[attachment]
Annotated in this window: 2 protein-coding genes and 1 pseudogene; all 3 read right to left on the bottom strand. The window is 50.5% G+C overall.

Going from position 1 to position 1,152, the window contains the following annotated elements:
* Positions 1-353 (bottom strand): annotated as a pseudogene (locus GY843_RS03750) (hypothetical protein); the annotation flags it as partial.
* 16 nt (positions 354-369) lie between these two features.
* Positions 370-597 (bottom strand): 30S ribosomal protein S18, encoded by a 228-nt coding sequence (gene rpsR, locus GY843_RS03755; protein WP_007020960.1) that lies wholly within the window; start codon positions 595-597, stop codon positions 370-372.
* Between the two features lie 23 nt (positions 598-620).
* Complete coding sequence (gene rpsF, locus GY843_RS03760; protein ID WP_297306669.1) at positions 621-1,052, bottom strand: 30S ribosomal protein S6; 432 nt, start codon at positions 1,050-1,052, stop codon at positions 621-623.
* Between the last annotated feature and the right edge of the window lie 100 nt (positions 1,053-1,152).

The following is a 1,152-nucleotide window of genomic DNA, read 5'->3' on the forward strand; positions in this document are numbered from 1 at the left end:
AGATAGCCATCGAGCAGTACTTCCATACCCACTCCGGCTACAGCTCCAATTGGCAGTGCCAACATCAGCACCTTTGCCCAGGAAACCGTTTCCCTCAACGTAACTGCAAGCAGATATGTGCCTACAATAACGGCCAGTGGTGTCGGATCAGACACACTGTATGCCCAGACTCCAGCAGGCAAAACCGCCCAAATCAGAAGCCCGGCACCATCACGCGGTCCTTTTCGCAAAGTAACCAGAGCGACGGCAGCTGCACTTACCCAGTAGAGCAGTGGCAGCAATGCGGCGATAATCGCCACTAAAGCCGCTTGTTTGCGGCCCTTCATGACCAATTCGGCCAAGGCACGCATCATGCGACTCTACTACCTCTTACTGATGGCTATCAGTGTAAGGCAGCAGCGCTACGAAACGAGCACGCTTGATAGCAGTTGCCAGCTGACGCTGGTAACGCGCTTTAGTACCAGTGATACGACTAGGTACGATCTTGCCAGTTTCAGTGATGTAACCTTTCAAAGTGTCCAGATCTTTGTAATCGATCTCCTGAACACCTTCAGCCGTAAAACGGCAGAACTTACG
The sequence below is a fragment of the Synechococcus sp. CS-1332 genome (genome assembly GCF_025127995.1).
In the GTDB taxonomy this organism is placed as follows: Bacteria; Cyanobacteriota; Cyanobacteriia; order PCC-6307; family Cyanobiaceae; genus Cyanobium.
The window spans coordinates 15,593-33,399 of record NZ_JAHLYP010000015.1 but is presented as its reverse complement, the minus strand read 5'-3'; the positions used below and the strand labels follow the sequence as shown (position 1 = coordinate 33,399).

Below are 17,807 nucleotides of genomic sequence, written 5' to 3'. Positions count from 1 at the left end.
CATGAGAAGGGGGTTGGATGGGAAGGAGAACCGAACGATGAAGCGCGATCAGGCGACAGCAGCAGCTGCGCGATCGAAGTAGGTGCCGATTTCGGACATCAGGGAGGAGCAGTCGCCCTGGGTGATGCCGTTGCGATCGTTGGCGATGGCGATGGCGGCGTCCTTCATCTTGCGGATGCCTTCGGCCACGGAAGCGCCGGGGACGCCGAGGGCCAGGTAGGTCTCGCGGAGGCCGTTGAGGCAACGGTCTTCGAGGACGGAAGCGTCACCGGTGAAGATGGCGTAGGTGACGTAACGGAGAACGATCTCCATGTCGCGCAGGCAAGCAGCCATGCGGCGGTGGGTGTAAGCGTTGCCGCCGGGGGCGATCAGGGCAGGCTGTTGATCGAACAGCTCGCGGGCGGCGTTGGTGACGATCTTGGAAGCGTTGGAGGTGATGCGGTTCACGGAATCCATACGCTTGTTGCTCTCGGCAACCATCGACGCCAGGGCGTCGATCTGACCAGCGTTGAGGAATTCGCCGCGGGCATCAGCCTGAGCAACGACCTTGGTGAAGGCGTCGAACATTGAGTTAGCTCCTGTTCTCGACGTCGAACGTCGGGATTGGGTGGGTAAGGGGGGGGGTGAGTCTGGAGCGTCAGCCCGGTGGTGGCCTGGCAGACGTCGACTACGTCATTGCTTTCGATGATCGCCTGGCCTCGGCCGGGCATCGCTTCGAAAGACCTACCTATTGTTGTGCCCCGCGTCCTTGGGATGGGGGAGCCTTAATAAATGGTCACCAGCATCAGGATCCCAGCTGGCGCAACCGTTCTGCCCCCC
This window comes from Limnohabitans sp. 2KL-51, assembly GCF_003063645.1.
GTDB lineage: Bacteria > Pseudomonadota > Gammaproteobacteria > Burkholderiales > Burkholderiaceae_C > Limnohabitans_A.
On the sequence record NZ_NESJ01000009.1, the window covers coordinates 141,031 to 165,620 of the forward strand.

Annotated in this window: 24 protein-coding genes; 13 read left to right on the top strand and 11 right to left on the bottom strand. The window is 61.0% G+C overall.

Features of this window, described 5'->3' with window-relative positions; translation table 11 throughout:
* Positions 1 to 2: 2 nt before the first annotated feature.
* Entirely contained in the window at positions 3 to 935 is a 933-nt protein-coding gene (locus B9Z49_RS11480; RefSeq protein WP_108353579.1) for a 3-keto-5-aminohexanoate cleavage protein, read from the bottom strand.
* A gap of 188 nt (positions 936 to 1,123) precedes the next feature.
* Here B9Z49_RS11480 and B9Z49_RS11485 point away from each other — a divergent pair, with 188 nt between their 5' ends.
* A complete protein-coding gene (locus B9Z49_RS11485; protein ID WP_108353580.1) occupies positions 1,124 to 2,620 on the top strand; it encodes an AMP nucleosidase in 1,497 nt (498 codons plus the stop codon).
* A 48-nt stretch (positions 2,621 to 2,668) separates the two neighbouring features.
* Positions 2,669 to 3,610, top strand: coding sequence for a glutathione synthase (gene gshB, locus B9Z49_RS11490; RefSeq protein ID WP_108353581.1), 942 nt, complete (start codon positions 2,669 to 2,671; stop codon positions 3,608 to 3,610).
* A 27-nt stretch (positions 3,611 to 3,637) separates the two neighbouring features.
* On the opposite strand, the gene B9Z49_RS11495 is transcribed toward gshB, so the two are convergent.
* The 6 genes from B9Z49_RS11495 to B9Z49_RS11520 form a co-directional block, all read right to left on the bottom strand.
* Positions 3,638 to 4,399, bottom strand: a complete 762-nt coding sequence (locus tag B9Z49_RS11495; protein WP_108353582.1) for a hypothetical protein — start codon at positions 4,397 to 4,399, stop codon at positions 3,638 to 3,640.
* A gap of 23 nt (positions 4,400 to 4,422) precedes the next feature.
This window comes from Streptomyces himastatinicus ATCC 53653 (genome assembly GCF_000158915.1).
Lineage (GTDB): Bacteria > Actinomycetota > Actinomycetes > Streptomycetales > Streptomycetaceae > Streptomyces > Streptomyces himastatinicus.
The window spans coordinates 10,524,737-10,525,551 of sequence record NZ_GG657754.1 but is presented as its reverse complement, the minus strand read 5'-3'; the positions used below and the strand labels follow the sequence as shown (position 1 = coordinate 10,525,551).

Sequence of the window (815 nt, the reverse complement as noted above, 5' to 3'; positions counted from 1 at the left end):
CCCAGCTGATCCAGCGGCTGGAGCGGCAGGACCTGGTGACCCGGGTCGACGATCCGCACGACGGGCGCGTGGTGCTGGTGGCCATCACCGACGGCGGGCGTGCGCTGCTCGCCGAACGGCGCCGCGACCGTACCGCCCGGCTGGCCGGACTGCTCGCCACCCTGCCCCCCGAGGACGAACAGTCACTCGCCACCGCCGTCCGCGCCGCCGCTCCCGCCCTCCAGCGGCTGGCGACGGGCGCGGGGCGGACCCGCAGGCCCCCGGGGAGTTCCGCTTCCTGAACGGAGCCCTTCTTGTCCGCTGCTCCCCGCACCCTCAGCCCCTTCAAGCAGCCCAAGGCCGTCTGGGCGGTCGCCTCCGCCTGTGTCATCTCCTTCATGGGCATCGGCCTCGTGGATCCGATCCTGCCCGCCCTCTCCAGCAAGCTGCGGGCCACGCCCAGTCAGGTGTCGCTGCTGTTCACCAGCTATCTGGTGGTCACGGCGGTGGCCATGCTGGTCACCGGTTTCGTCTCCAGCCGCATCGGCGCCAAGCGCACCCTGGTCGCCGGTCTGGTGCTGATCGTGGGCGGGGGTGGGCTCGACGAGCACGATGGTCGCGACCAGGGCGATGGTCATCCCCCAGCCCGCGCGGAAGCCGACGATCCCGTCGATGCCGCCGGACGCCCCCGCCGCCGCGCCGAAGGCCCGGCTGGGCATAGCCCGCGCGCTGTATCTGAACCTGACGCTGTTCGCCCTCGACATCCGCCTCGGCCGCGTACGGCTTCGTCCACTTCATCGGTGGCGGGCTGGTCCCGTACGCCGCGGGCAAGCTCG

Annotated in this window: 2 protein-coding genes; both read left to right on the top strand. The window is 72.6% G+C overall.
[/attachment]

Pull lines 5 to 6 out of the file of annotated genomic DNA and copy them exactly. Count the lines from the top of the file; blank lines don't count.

* Positions 370-597 (bottom strand): 30S ribosomal protein S18, encoded by a 228-nt coding sequence (gene rpsR, locus GY843_RS03755; protein WP_007020960.1) that lies wholly within the window; start codon positions 595-597, stop codon positions 370-372.
* Between the two features lie 23 nt (positions 598-620).